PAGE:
Next comes flattery. It is often asked whether flattery can help us. For we know that it is not given because of some worth found in us, but because we are told that we have what we do not really have. We are delighted to hear that we are handsome, wise, or powerful. Each acclamation allows us to think that we have what we do not have. We allow ourselves to be deceived about ourselves. The flatterer deceives us about ourselves. He is not our friend. Our friends tell us the truth about ourselves.

Finally we come to the last and perhaps most insightful of Johnson’s warnings to us. We are alerted to the tempting sight of prosperous wickedness. This wickedness could be political as well as economic or artistic. We are told to avoid this sight, though we know from Plato also that the poets often praise the wicked and tell us that the virtuous are punished. We would like to think that only the virtuous are prosperous. But it is not so.

What do we conclude from this Johnson essay? He has spoken frankly to us. We are tempted by all these things, especially the example of “prosperous wickedness,” but flattery, greed, and foolishness too. We want to cross the line and, because of the prosperity, call what is wicked good.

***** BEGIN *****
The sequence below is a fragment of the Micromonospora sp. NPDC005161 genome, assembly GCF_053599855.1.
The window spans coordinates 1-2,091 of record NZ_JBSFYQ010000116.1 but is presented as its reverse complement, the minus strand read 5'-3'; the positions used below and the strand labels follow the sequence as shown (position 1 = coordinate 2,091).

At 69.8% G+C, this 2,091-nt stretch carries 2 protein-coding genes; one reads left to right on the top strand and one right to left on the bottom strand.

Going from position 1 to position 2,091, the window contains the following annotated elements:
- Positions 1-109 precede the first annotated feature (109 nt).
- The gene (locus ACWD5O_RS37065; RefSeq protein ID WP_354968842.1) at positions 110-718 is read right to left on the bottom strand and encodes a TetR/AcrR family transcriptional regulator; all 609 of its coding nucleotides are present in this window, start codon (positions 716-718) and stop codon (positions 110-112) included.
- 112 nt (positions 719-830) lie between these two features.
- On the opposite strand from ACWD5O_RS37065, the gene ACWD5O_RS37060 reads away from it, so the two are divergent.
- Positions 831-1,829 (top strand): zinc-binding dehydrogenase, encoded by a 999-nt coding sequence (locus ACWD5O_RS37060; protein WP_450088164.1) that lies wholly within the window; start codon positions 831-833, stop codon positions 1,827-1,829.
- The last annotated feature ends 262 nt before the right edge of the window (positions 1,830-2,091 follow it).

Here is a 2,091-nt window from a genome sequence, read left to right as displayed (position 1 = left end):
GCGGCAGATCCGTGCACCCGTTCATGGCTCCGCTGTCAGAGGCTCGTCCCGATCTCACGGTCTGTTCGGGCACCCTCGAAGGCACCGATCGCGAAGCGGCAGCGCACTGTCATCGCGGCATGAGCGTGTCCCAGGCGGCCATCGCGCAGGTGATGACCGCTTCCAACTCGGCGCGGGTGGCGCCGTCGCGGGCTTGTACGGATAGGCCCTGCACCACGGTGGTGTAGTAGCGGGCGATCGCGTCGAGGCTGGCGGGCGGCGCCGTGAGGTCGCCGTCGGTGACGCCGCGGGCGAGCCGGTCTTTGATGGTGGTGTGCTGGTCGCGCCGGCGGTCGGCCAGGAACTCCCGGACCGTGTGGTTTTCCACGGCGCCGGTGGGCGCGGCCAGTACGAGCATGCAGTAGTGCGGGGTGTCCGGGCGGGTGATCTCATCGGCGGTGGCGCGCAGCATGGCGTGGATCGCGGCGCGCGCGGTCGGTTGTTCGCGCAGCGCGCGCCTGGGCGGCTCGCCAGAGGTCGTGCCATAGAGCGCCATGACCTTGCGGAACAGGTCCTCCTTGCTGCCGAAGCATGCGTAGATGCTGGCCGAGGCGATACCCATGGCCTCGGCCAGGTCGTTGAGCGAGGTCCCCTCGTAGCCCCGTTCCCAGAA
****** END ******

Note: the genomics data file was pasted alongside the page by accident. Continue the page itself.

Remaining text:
Johnson would tell us that these alluring things are, in the end, also in our control, though perhaps with a touch of grace. We can be encouraged to practice virtue for its own sake, or we can be warned about the consequences of vice. We probably need both ways. No one has told us this fact more elegantly or more frankly than Samuel Johnson, in the Rambler on a Tuesday of April in the year of Our Lord, 1750.  

James V. Schall, S.J. retired in December 2012 as professor of government at Georgetown University.

Father Schall reflects on a Rambler essay from 1750.